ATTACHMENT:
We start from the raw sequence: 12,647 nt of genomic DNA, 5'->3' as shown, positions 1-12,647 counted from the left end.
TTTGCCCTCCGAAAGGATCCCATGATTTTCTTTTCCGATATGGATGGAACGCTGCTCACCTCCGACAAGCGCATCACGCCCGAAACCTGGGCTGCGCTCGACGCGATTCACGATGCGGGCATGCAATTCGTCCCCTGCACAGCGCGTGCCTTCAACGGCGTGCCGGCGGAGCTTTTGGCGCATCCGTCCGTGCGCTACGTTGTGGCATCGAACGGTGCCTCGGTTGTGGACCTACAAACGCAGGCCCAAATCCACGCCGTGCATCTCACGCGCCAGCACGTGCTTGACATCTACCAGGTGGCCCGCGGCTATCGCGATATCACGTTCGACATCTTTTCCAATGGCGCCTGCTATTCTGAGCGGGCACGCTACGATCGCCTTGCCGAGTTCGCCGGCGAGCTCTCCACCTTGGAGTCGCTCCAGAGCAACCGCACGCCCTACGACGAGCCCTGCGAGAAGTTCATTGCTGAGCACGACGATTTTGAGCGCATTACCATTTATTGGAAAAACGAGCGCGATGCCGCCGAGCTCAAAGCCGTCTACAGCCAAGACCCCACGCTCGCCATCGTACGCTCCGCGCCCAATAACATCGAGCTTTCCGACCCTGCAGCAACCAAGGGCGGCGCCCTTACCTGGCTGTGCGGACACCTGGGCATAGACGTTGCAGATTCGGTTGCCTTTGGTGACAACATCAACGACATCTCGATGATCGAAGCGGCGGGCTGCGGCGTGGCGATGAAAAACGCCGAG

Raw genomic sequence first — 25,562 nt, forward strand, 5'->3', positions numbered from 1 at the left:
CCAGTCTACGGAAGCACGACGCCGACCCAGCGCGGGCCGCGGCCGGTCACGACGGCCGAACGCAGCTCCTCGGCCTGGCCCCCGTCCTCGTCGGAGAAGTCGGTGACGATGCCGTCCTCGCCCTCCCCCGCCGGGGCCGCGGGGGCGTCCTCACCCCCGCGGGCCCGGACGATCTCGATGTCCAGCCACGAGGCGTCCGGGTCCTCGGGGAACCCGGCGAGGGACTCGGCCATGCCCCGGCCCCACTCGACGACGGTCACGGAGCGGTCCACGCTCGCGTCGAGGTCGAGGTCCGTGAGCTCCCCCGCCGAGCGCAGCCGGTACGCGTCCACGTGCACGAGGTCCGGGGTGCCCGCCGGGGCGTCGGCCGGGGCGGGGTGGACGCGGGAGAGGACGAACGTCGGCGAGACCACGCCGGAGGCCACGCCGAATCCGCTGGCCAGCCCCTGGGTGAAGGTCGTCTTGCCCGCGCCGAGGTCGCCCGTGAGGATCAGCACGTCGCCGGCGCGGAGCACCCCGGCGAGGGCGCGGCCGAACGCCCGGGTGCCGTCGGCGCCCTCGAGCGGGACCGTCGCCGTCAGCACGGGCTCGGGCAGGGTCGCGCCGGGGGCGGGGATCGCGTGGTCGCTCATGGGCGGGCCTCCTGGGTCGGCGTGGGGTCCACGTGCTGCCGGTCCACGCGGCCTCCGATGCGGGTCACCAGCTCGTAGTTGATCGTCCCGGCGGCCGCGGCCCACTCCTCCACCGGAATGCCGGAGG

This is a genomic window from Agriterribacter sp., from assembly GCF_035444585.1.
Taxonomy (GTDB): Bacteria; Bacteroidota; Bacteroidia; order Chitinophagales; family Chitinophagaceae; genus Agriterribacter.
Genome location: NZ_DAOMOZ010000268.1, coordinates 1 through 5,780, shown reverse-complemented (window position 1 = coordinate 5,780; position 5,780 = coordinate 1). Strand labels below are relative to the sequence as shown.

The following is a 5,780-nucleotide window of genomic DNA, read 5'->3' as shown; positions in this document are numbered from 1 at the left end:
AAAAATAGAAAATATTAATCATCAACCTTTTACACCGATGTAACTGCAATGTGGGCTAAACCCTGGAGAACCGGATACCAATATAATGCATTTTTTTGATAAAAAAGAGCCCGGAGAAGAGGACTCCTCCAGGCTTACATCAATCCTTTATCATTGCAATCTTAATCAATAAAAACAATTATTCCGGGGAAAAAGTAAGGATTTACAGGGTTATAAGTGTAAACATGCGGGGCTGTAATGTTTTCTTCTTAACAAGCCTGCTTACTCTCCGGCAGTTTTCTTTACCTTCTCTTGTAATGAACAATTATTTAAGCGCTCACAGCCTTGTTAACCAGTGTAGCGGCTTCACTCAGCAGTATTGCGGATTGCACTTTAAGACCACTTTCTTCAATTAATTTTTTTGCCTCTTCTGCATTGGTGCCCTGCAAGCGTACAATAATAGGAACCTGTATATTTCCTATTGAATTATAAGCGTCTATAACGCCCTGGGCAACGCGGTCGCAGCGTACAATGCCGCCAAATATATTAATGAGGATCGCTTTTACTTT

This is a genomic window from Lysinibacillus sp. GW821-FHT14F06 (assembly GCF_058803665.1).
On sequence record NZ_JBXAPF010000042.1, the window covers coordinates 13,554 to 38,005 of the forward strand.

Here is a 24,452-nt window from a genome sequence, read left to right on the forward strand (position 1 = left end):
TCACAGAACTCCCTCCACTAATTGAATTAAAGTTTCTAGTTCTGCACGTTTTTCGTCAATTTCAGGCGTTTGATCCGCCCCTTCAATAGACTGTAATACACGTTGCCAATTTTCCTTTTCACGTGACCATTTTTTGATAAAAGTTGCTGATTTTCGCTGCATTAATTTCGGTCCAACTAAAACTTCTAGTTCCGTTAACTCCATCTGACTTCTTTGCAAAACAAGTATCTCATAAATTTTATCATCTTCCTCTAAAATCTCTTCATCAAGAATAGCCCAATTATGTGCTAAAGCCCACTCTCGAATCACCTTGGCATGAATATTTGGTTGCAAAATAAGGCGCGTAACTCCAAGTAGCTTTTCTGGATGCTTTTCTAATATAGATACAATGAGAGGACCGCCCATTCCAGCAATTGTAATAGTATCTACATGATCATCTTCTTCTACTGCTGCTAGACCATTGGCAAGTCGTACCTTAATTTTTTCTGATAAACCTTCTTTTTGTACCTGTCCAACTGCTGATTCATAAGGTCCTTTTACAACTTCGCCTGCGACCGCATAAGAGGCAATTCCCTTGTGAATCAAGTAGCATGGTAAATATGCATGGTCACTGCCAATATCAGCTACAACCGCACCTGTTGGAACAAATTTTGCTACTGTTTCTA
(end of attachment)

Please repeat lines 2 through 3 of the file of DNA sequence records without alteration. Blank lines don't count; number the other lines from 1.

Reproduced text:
TTTGCCCTCCGAAAGGATCCCATGATTTTCTTTTCCGATATGGATGGAACGCTGCTCACCTCCGACAAGCGCATCACGCCCGAAACCTGGGCTGCGCTCGACGCGATTCACGATGCGGGCATGCAATTCGTCCCCTGCACAGCGCGTGCCTTCAACGGCGTGCCGGCGGAGCTTTTGGCGCATCCGTCCGTGCGCTACGTTGTGGCATCGAACGGTGCCTCGGTTGTGGACCTACAAACGCAGGCCCAAATCCACGCCGTGCATCTCACGCGCCAGCACGTGCTTGACATCTACCAGGTGGCCCGCGGCTATCGCGATATCACGTTCGACATCTTTTCCAATGGCGCCTGCTATTCTGAGCGGGCACGCTACGATCGCCTTGCCGAGTTCGCCGGCGAGCTCTCCACCTTGGAGTCGCTCCAGAGCAACCGCACGCCCTACGACGAGCCCTGCGAGAAGTTCATTGCTGAGCACGACGATTTTGAGCGCATTACCATTTATTGGAAAAACGAGCGCGATGCCGCCGAGCTCAAAGCCGTCTACAGCCAAGACCCCACGCTCGCCATCGTACGCTCCGCGCCCAATAACATCGAGCTTTCCGACCCTGCAGCAACCAAGGGCGGCGCCCTTACCTGGCTGTGCGGACACCTGGGCATAGACGTTGCAGATTCGGTTGCCTTTGGTGACAACATCAACGACATCTCGATGATCGAAGCGGCGGGCTGCGGCGTGGCGATGAAAAACGCCGAG

Raw genomic sequence first — 25,562 nt, forward strand, 5'->3', positions numbered from 1 at the left: